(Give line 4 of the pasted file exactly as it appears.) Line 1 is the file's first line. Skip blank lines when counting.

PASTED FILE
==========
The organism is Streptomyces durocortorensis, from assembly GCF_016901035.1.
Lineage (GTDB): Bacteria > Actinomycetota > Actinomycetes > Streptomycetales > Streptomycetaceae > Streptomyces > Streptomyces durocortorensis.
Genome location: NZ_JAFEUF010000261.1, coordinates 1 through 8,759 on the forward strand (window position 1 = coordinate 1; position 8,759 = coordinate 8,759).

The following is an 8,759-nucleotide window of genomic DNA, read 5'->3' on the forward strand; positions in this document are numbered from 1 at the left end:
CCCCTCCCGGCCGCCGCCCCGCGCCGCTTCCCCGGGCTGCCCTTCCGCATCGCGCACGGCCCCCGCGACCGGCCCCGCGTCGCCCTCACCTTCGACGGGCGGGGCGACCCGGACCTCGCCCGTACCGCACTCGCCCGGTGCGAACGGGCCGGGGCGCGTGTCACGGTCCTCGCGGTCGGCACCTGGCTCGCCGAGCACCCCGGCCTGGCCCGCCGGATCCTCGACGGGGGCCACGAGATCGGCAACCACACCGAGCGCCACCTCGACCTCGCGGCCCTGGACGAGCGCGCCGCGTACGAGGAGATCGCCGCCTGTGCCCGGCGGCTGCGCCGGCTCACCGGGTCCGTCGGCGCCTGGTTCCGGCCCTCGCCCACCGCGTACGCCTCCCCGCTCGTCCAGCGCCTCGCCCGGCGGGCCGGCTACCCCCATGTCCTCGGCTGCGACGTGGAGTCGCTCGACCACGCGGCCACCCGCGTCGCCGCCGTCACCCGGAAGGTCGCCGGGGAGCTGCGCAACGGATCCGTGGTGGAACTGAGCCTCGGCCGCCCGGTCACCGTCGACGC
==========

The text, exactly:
The following is an 8,759-nucleotide window of genomic DNA, read 5'->3' on the forward strand; positions in this document are numbered from 1 at the left end: